Notes and Editorial Reviews
Virgil Thomson's Cello Concerto "Rider on the Plains" is wholly marvelous, a bright, breezy, beautifully crafted piece that really deserves to enter the repertoire. I suppose its comparative brevity (20 minutes) counts against it, but the Saint-Saëns First Concerto isn't any longer and it gets played all the time. The thematic material is recognizably "American", and the formal treatment is clear, unfussy, and natural sounding. Charles Fussell's Right River variations for cello and strings is similarly straightforward and expertly laid out, if a touch more self-consciously "modern". It too would make a lovely addition to a chamber orchestra concert featuring ensemble principals (it only lasts about 11
After the two larger works, cellist Emmanuel Feldman includes a selection of short pieces for violin and piano--five works from Thomson's large series of musical "portraits", and Two Ballades by Fussell, less interesting and appealing music than Right River. Indeed, if I have any quibble with this release, it is that the mixture of orchestral and chamber works, though coherent in theory, makes for a much less interesting second half of the program. Certainly this isn't the fault of the performers, all of whom do very well. Feldman in particular plays with real panache and a warm, singing tone in the outer movements of Thomson's concerto. He's a joy, the sonics are terrific in all formats (SACD and normal stereo), and for the two orchestral pieces alone I can recommend this disc without reservation.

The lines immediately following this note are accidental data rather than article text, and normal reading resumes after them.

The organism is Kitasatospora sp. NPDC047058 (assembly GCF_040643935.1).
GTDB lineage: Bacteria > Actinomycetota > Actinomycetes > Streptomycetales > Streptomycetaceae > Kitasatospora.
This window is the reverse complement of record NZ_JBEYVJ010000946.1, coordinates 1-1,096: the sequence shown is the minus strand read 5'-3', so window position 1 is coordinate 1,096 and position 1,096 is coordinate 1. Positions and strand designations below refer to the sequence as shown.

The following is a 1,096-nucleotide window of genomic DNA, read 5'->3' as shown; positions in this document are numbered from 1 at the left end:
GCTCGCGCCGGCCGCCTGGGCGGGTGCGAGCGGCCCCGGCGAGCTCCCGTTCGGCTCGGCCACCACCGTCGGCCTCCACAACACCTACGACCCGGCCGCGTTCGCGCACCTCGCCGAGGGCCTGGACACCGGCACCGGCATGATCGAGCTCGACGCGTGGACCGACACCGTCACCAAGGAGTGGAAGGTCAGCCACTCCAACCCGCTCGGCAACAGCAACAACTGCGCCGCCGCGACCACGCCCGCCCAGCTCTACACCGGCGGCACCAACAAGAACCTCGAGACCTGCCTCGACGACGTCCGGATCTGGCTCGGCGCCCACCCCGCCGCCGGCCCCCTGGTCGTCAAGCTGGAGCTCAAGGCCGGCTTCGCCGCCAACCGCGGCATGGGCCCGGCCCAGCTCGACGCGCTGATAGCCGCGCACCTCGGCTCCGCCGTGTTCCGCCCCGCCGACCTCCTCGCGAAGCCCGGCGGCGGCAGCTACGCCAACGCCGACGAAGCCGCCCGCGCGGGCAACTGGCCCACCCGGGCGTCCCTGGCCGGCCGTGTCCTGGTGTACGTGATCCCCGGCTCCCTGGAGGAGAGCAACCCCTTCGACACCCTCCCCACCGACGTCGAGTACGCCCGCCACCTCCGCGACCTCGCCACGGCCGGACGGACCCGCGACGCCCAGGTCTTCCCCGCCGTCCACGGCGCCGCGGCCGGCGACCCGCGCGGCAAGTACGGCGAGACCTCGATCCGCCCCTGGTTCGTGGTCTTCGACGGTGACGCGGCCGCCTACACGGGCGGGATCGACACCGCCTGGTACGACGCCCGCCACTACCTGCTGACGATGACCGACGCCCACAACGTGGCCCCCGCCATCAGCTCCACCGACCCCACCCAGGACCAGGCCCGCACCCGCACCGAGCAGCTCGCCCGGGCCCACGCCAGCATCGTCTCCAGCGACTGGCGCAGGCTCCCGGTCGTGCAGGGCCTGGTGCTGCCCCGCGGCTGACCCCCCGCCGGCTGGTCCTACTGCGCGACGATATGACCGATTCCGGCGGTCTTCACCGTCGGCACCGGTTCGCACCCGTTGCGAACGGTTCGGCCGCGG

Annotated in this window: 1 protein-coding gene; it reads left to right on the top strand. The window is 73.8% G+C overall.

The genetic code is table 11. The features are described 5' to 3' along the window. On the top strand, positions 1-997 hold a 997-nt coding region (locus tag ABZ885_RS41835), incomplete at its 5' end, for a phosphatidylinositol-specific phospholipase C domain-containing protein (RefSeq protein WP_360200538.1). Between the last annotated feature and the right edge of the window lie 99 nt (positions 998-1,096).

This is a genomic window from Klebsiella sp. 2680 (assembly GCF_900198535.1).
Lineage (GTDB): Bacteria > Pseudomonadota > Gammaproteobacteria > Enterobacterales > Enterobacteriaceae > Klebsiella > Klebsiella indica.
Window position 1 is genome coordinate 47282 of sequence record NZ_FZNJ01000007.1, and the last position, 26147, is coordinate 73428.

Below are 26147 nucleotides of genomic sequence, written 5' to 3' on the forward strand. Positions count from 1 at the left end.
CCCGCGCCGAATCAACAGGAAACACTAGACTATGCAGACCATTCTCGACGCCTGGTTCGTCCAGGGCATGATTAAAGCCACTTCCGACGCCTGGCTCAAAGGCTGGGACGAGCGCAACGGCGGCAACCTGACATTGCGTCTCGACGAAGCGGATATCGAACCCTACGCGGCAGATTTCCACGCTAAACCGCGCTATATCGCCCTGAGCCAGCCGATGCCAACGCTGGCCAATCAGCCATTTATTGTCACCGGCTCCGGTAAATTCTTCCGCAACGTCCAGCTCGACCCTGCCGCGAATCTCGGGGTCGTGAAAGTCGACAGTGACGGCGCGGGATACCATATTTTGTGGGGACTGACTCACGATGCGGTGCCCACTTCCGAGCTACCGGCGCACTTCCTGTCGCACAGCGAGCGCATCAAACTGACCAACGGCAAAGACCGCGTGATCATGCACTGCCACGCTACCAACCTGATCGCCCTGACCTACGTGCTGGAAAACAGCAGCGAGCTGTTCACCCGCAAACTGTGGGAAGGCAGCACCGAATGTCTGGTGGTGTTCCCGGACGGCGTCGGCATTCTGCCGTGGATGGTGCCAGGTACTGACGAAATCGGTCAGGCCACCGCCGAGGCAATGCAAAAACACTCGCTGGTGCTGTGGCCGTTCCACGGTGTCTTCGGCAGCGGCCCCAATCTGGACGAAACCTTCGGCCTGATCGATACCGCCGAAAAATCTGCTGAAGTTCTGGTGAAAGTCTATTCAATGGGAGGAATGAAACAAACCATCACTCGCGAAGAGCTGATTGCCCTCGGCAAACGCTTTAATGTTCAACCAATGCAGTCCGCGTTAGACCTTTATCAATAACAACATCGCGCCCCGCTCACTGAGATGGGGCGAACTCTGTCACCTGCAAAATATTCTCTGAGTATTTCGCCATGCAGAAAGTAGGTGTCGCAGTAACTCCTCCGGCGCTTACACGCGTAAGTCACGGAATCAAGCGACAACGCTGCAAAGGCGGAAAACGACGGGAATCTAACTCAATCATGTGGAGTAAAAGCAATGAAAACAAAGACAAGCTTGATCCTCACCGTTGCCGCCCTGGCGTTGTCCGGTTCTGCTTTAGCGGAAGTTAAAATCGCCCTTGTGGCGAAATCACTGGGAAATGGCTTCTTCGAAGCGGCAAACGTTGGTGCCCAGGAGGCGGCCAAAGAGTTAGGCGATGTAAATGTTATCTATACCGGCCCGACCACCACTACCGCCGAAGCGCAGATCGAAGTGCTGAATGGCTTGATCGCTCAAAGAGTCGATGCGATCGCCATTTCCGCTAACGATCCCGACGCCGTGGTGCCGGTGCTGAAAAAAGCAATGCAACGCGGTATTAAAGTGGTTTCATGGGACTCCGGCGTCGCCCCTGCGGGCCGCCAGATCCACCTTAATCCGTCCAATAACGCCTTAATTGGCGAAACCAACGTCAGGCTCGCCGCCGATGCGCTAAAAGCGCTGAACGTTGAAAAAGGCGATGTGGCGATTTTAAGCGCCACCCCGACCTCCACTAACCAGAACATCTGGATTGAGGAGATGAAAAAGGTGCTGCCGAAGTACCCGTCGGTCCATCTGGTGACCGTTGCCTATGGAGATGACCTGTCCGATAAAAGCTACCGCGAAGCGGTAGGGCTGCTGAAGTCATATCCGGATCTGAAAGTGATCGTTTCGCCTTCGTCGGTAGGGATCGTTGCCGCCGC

--David Hurwitz, ClassicsToday.com Read less
Works on This Recording
Concerto for Cello by Virgil Thomson
Emmanuel Feldman (Cello)
Nashville Chamber Orchestra
Period: 20th Century
Notes: Composition written: USA (1945 - 1946).
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